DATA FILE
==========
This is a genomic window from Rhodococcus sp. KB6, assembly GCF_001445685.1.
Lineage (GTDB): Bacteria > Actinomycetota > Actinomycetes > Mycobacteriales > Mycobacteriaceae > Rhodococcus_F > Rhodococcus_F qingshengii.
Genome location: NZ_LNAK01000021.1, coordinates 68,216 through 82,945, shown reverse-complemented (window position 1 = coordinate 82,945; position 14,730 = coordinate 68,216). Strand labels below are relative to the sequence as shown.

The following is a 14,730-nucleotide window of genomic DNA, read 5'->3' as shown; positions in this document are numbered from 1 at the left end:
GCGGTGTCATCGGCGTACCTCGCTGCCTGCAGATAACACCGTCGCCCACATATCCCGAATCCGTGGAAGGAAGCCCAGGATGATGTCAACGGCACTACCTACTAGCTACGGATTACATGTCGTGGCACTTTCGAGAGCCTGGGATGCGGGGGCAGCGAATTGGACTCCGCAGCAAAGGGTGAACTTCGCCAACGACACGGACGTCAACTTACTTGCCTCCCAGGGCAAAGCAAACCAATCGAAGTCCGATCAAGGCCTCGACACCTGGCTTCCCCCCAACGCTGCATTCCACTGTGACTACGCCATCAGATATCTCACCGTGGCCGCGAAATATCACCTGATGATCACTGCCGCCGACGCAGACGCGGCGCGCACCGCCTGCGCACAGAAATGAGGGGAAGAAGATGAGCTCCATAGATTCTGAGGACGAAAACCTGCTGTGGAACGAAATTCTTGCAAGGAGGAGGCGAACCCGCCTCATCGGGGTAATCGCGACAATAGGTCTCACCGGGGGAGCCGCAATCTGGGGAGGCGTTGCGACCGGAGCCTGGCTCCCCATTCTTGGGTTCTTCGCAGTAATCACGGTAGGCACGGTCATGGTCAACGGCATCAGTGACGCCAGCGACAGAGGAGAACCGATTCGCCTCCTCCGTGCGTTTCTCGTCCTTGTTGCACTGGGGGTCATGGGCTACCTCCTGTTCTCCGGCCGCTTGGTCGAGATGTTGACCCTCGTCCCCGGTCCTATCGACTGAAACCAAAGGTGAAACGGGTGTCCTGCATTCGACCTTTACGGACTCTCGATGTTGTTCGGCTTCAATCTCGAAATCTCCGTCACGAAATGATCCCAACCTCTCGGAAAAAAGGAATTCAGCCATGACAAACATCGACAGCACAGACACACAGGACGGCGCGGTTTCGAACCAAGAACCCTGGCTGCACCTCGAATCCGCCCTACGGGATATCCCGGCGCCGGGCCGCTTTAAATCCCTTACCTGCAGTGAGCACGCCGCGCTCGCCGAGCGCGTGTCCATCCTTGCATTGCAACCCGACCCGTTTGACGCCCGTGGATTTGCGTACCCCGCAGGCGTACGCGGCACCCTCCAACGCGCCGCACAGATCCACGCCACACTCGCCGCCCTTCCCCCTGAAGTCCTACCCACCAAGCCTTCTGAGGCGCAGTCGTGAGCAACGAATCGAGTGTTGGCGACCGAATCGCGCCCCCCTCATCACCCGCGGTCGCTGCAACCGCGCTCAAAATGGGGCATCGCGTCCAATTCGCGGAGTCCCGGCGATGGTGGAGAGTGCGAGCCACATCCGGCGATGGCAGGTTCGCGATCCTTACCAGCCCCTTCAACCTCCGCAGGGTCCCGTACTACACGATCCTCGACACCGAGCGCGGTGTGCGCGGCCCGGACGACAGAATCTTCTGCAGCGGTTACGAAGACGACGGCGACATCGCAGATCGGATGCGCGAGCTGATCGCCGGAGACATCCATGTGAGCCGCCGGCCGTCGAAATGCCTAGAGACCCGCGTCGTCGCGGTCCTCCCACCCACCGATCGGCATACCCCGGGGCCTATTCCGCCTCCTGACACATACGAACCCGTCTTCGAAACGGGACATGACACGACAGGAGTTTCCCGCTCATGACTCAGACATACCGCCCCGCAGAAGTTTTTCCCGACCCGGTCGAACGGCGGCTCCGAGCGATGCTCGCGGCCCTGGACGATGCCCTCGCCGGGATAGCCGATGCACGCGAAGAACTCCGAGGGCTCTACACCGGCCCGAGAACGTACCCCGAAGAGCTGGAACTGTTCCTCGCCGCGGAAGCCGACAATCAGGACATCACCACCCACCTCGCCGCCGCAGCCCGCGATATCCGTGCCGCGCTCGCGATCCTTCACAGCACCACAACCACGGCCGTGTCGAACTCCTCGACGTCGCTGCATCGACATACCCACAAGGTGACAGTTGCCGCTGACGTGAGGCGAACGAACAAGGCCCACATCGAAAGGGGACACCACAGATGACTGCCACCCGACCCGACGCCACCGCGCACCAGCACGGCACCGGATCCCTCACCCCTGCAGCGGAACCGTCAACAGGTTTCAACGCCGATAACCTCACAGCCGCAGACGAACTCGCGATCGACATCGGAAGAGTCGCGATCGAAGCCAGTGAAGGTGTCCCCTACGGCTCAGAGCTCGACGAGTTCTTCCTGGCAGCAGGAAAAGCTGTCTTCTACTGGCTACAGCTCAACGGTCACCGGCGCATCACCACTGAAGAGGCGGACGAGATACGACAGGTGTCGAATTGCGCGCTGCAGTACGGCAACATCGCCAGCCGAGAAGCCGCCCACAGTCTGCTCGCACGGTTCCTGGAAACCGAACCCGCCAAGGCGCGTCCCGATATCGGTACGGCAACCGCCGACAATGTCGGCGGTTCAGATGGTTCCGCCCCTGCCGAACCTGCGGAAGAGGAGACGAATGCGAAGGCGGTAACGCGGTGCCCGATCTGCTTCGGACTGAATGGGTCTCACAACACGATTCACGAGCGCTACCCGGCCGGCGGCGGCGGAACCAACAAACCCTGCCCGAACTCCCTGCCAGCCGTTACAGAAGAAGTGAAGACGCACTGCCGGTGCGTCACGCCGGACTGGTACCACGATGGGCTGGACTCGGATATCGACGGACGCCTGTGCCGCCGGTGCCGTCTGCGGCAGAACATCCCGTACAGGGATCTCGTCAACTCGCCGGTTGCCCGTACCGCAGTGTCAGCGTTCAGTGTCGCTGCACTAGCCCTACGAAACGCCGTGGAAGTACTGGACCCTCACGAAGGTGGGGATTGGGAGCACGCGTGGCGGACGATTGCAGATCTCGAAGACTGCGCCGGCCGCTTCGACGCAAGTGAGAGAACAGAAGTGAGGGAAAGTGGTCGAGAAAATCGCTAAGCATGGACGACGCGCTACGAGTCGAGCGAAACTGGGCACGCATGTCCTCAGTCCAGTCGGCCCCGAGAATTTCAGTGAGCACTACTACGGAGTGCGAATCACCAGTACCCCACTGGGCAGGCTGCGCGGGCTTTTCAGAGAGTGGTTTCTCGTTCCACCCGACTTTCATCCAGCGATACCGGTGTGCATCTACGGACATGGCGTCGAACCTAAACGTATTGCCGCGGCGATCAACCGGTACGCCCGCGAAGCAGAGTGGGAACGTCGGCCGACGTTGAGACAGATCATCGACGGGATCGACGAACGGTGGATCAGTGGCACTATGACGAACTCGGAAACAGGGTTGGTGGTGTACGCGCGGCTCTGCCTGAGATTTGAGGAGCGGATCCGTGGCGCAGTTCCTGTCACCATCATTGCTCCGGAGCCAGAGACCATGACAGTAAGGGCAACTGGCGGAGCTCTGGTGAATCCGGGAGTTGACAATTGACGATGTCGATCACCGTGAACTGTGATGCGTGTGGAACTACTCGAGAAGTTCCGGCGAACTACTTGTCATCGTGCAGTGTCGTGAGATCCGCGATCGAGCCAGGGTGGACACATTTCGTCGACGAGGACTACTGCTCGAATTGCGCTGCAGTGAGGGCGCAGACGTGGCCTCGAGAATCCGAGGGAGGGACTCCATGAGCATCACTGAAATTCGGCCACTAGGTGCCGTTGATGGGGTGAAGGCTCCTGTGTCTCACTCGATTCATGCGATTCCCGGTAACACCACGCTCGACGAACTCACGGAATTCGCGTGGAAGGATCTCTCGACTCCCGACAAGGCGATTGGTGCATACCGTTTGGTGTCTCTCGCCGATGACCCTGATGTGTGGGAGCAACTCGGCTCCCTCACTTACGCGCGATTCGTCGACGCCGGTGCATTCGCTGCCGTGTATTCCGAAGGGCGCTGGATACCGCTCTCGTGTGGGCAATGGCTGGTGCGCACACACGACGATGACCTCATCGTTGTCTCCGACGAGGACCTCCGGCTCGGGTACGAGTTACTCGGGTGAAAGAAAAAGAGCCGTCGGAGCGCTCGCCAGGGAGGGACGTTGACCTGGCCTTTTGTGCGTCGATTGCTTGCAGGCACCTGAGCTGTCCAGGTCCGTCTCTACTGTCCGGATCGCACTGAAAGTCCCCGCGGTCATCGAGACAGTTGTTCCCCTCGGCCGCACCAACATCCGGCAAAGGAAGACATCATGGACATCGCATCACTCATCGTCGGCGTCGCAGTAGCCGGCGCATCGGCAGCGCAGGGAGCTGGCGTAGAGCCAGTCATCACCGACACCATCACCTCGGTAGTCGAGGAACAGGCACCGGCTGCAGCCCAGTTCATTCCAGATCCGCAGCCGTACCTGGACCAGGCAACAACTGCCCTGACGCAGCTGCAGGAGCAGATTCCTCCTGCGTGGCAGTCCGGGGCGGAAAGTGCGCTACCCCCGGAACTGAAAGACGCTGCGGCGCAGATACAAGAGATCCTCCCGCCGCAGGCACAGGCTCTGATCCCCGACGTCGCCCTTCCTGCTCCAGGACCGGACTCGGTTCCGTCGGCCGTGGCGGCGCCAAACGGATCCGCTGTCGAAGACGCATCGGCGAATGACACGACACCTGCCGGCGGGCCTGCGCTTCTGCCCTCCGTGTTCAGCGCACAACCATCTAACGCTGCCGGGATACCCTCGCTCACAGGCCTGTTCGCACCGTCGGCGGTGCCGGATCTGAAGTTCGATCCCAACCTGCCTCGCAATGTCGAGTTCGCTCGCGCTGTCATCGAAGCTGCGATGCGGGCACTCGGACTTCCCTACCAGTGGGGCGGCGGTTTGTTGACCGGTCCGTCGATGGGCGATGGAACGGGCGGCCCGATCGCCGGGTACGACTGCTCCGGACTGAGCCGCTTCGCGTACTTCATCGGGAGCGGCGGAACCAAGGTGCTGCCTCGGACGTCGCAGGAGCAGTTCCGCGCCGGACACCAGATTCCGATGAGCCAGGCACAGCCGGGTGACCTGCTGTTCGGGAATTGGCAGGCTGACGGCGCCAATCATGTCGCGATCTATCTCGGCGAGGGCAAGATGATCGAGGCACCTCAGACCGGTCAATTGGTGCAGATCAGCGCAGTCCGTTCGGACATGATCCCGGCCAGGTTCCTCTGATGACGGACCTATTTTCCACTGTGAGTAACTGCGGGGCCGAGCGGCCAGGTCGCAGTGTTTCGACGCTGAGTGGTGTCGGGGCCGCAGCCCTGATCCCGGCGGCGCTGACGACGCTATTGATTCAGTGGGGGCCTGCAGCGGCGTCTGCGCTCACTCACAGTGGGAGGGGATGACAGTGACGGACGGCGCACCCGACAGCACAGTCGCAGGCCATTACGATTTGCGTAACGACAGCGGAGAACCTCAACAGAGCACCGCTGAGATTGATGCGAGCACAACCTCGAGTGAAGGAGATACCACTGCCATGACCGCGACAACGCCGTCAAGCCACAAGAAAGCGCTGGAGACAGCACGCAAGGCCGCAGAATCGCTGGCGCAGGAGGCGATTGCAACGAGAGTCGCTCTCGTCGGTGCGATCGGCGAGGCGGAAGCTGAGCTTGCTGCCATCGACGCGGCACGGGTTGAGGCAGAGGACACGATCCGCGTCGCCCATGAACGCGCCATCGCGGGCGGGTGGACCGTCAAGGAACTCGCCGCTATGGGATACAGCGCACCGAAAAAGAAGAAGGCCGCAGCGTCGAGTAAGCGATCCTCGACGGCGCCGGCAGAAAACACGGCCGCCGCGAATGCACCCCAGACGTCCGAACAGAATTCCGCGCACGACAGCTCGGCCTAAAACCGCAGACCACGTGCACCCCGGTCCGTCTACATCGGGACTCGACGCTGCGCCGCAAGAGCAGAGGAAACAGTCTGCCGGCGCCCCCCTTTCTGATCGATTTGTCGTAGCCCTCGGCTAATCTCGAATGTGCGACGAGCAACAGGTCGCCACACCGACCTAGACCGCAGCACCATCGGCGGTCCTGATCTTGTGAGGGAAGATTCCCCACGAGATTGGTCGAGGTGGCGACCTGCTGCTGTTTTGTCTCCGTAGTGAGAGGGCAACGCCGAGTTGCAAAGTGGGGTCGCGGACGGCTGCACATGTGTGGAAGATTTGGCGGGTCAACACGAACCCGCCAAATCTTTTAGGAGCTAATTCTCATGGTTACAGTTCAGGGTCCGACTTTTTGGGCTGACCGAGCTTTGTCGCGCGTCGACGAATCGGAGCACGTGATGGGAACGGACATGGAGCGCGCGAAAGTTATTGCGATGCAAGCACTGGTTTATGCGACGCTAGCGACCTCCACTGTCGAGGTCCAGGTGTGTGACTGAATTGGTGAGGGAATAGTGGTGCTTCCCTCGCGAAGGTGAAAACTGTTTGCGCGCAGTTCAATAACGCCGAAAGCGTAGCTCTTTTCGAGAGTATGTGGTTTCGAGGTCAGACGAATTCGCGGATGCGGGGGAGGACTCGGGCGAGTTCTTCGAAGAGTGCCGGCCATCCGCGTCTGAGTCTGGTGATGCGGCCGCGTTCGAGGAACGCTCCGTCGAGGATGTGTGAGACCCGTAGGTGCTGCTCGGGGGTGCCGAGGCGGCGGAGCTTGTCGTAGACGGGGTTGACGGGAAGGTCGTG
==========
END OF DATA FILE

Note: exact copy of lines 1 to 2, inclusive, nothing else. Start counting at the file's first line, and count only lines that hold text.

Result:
This is a genomic window from Rhodococcus sp. KB6, assembly GCF_001445685.1.
Lineage (GTDB): Bacteria > Actinomycetota > Actinomycetes > Mycobacteriales > Mycobacteriaceae > Rhodococcus_F > Rhodococcus_F qingshengii.